Introduction | John Sanders 1 | Chris Hall 1 | Sanders 2 | Hall 2

Part 2:
John Sanders 3 | Chris Hall 3 | Sanders 4 | Hall 4 | Sanders 5 | Postscript

Dear Chris,

Thank you for your thoughtful and challenging remarks. Your wisdom is valuable to me. Theology is, and always has been, produced in dialogue and I'm delighted to be in conversation with you.

In response, let me say that I agree that "In Jesus Christ, God has spoken against evil and sin." This is no small agreement! Jesus is God's definitive response to our evil, demonstrating the divine love toward us. I agree that God "allows" evil to occur and that God has "acted against that very same evil." However, you, as a classical theist, and I, as an open theist, disagree on the role of evil in God's plans. Since you believe that God cannot change in any respect, cannot be affected by us in any way, and that God meticulously controls everything that happens, you have to say that every evil that occurs is part of God's plan and that each and every evil is for the good. Given this, I wonder how you can claim that God acted "against" the very evil he ordained in the first place. Do you have a schizophrenic God? According to your view, nothing happens except what God specifically wants to happen, so God never takes risks, and his will is never thwarted in the least detail. Hence, you are forced to deny that God genuinely grieves over our sin (Gen. 6:6) since it makes no sense to say God grieves over what he wanted to occur!

Moreover, if God never responds to us, then you must affirm the doctrines of irresistible grace (we cannot reject God's will) and unconditional election (God chooses those who are saved without responding to anything the saved do). Of course, you may simply appeal to "mystery" and say we cannot understand God's ways. To that I say, "A contradiction by any other name is still plain nonsense."

You claim that I subject Scripture to the demands of human logic. Actually, we all use human reasoning when reading the Bible—I do assume you understand at least parts of it. Moreover, your view is not so "mysterious" as you suggest. To claim that divine sovereignty and human freedom are contradictory, one must give the terms precisely opposite meanings. However, you do not, since you believe God micromanages everything such that his will is never thwarted and humans are "free" to act on their desires, but they do not have the freedom to do otherwise than they do. That is, you affirm "compatibilistic freedom" (determinism and human responsibility are compatible). In your view, all God has to do is ensure we have the desires he wants us to have and then we will "freely" do what God has ordained. There is nothing contradictory or logically mysterious about that! However, we, along with the "Arminian" tradition, believe that God does not tightly control everything and that humans have "libertarian freedom." We have the freedom to do otherwise than we did (e.g., a murderer could have refrained from murdering), and we can thwart some of God's will.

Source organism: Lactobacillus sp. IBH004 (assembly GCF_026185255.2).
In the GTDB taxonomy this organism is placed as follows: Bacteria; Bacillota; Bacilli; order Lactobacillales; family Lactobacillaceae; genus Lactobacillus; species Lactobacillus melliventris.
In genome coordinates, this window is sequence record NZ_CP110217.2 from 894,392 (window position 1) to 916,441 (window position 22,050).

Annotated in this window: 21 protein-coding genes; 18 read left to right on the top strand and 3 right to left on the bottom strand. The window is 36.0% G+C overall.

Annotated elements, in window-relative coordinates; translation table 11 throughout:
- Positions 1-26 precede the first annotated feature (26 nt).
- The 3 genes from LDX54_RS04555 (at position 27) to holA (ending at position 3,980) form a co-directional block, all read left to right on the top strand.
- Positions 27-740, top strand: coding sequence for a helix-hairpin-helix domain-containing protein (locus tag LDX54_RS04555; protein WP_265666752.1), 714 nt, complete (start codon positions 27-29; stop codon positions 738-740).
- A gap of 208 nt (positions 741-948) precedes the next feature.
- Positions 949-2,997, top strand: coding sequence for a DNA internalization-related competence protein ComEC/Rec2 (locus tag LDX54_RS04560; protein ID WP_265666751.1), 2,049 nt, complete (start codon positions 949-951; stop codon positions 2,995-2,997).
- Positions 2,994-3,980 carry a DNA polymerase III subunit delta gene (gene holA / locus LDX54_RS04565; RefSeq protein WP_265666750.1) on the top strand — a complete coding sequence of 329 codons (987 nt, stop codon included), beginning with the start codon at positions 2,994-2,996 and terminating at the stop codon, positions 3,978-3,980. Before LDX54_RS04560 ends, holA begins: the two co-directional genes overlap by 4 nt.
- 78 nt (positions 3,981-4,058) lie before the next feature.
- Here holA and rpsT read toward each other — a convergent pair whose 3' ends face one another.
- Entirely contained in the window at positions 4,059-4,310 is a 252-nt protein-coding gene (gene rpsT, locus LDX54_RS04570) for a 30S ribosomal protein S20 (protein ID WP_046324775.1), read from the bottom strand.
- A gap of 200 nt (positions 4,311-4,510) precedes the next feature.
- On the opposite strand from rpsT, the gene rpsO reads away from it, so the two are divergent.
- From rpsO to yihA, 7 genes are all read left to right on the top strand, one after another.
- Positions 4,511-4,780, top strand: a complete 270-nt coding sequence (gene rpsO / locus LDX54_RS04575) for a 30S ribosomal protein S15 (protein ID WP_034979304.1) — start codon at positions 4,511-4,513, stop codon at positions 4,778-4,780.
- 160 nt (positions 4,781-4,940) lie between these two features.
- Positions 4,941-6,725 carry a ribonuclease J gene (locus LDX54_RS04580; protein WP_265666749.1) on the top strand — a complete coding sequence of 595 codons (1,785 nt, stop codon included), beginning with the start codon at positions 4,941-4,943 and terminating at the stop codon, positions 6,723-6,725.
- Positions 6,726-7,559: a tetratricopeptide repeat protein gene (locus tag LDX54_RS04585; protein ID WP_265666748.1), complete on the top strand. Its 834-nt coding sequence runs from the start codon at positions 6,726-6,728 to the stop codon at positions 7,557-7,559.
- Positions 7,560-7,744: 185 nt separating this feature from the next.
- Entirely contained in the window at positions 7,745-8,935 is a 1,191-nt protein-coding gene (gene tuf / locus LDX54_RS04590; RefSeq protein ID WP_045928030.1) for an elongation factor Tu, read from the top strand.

Moving on, we believe that God's knowledge of the future is partly fixed and partly left open for three main reasons. First and foremost, we believe the Scriptures teach this (e.g., God grieves, changes his mind). Second, though we agree with Arminian theology on all but two points, we believe that complete foreknowledge of our future decisions implies the loss of our free will. Third, the "future" does not yet exist so there is nothing "there" to be known. Hence, you incorrectly state our view when you say we believe that "God's knowledge of the future is limited." We believe that God knows all that can be known, and to say that it is a limitation for God not to know "nothing" is ridiculous.

Finally, you beat on us with the club of the church tradition. Nearly everyone has said God possesses complete knowledge of what humans will do in the future, so how can we even think of going against such a cloud of witnesses? To begin, theologians have debated the nature and content of God's omniscience for millennia. There are several traditions regarding exactly what God knows.

Second, we do respect theological traditions: to disagree with the great theologians of the past is serious business. Nonetheless, like Luther we feel compelled to affirm our view because of Scripture and sound reason. You sound just like John Eck, the Catholic inquisitor of Luther, who claimed it unimaginable that so many theologians could have been wrong on so central a teaching as salvation. I would have thought that someone such as yourself, teaching at a Baptist college, would have more empathy for those who challenge certain traditions. Lutherans, Reformed, and Catholics killed Anabaptists for espousing beliefs that most evangelicals today take for granted. Clearly, Protestants believe that traditions sometimes need changing. After all, it was not until the 18th century that challenges arose to the virtually unquestioned tradition that all unbaptized children (or those born of non-Christian parents) who die are damned to hell!

However, proponents of openness do not reject the entire tradition. We affirm the ecumenical creeds, the main teachings of the Reformation, the authority of Scripture, and the importance of prayer and community.

Blessings on your ministry trips overseas, and I look forward to hearing from you.


Chris Hall replies, next page.

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